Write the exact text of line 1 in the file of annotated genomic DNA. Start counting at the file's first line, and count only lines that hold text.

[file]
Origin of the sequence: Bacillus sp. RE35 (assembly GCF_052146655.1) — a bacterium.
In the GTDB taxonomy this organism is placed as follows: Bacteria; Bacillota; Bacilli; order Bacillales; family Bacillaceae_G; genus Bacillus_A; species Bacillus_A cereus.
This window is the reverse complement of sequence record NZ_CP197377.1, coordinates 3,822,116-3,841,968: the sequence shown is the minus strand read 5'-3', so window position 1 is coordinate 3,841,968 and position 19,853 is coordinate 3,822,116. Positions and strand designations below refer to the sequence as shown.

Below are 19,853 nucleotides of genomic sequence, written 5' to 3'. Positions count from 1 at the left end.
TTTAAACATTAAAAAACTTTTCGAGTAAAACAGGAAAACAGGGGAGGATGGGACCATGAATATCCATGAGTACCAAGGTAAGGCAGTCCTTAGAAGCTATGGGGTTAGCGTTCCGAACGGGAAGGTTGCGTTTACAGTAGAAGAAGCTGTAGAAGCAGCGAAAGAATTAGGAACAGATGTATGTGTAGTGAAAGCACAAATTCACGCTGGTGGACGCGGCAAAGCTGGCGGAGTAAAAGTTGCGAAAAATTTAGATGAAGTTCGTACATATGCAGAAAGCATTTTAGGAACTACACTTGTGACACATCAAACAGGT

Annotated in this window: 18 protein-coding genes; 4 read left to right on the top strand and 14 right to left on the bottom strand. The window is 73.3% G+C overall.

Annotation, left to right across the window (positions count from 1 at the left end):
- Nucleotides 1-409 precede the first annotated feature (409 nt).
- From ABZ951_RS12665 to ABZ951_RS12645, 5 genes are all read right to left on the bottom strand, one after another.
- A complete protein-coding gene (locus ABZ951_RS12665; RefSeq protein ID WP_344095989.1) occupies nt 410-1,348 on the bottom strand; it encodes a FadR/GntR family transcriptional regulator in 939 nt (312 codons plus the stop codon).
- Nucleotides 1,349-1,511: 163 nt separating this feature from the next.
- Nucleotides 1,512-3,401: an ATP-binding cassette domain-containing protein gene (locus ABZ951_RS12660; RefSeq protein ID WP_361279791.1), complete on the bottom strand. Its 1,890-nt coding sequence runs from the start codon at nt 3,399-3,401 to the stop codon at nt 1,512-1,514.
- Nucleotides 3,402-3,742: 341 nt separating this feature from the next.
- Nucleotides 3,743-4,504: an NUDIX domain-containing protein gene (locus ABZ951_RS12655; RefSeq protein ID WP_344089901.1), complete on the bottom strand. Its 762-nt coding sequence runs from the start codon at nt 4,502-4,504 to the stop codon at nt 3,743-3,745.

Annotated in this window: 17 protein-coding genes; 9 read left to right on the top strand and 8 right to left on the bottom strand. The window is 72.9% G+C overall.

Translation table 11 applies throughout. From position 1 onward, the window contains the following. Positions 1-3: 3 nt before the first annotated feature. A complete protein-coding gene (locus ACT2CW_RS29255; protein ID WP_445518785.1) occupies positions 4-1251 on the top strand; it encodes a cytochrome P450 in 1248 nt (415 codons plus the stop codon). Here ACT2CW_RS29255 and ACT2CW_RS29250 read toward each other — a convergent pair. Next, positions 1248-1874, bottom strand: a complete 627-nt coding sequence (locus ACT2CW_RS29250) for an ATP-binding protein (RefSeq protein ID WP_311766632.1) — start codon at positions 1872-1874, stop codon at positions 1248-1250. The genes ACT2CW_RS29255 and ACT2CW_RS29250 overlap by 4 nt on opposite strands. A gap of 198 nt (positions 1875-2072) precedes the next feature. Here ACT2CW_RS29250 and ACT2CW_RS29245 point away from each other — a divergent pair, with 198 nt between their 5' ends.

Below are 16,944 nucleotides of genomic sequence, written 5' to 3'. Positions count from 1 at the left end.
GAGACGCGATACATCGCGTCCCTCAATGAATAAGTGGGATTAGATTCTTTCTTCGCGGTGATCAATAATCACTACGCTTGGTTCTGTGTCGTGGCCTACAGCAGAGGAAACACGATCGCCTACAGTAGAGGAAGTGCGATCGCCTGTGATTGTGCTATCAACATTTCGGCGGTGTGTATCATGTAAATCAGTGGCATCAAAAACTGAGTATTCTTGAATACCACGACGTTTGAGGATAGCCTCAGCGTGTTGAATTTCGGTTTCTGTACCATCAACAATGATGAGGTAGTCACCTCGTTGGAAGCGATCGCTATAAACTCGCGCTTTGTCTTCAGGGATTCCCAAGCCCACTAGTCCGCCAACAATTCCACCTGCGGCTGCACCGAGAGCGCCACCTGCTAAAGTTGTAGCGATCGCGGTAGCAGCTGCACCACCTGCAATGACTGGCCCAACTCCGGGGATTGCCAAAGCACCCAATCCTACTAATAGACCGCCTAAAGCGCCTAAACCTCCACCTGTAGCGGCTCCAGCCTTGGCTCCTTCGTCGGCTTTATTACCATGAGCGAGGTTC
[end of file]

Origin of the sequence: Bacillus sp. RE35 (assembly GCF_052146655.1) — a bacterium.